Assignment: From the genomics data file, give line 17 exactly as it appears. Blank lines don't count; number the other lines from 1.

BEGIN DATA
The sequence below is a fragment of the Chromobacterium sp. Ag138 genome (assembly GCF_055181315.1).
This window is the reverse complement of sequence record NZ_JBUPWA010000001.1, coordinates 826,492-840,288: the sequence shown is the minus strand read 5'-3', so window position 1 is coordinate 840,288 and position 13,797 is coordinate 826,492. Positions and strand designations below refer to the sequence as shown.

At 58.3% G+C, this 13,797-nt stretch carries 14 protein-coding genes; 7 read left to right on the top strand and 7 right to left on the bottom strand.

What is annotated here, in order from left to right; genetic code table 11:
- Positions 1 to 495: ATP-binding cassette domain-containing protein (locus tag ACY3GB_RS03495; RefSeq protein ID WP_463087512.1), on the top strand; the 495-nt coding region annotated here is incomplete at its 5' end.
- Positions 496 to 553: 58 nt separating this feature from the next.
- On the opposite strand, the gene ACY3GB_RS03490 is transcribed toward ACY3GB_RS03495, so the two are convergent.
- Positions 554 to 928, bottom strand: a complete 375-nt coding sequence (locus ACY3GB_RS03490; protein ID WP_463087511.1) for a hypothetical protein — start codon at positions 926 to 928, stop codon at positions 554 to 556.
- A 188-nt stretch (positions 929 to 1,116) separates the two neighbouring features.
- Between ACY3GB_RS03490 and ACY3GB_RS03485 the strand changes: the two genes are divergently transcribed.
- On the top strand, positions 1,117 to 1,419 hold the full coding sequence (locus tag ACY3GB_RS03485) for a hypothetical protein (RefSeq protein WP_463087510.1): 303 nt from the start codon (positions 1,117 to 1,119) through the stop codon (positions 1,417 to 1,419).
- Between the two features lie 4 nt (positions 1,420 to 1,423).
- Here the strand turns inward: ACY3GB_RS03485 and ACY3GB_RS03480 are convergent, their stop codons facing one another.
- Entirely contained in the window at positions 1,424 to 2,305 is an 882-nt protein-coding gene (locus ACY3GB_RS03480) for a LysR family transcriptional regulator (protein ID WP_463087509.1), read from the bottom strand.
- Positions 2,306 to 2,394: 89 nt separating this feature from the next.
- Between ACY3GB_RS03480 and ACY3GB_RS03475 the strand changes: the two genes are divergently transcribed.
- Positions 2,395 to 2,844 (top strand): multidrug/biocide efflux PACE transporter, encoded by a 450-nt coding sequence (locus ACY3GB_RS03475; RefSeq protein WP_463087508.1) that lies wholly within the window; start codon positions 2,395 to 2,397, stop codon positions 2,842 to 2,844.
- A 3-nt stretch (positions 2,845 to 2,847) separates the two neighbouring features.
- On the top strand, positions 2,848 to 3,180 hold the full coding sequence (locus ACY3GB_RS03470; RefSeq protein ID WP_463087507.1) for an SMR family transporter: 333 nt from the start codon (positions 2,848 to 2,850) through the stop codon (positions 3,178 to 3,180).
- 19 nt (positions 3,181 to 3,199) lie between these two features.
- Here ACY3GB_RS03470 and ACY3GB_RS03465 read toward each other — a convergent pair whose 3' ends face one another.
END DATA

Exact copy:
- Positions 2,395 to 2,844 (top strand): multidrug/biocide efflux PACE transporter, encoded by a 450-nt coding sequence (locus ACY3GB_RS03475; RefSeq protein WP_463087508.1) that lies wholly within the window; start codon positions 2,395 to 2,397, stop codon positions 2,842 to 2,844.